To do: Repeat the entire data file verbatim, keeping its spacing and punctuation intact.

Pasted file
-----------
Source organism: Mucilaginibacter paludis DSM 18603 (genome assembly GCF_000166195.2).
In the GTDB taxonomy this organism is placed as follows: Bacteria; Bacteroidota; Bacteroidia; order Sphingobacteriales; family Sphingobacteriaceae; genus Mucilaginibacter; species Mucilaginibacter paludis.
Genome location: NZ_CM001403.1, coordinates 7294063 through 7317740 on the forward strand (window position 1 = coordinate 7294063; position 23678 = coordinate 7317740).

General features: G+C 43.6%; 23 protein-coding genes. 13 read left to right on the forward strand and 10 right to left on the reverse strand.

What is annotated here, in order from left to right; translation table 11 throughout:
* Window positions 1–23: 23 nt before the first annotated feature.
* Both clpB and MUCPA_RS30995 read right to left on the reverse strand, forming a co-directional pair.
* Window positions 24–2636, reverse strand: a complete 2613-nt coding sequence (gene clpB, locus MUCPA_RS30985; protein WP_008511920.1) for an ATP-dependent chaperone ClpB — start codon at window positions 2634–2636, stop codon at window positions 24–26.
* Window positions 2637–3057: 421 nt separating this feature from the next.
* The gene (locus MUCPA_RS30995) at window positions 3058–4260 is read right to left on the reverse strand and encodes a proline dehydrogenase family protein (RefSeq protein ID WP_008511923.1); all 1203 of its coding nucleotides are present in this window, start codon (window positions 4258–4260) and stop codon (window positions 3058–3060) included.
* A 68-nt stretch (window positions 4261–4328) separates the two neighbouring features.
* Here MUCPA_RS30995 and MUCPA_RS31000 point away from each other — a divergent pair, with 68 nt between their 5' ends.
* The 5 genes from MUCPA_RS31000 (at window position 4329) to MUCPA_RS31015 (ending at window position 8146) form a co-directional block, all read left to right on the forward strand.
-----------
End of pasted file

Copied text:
Source organism: Mucilaginibacter paludis DSM 18603 (genome assembly GCF_000166195.2).
In the GTDB taxonomy this organism is placed as follows: Bacteria; Bacteroidota; Bacteroidia; order Sphingobacteriales; family Sphingobacteriaceae; genus Mucilaginibacter; species Mucilaginibacter paludis.
Genome location: NZ_CM001403.1, coordinates 7294063 through 7317740 on the forward strand (window position 1 = coordinate 7294063; position 23678 = coordinate 7317740).

General features: G+C 43.6%; 23 protein-coding genes. 13 read left to right on the forward strand and 10 right to left on the reverse strand.

What is annotated here, in order from left to right; translation table 11 throughout:
* Window positions 1–23: 23 nt before the first annotated feature.
* Both clpB and MUCPA_RS30995 read right to left on the reverse strand, forming a co-directional pair.
* Window positions 24–2636, reverse strand: a complete 2613-nt coding sequence (gene clpB, locus MUCPA_RS30985; protein WP_008511920.1) for an ATP-dependent chaperone ClpB — start codon at window positions 2634–2636, stop codon at window positions 24–26.
* Window positions 2637–3057: 421 nt separating this feature from the next.
* The gene (locus MUCPA_RS30995) at window positions 3058–4260 is read right to left on the reverse strand and encodes a proline dehydrogenase family protein (RefSeq protein ID WP_008511923.1); all 1203 of its coding nucleotides are present in this window, start codon (window positions 4258–4260) and stop codon (window positions 3058–3060) included.
* A 68-nt stretch (window positions 4261–4328) separates the two neighbouring features.
* Here MUCPA_RS30995 and MUCPA_RS31000 point away from each other — a divergent pair, with 68 nt between their 5' ends.
* The 5 genes from MUCPA_RS31000 (at window position 4329) to MUCPA_RS31015 (ending at window position 8146) form a co-directional block, all read left to right on the forward strand.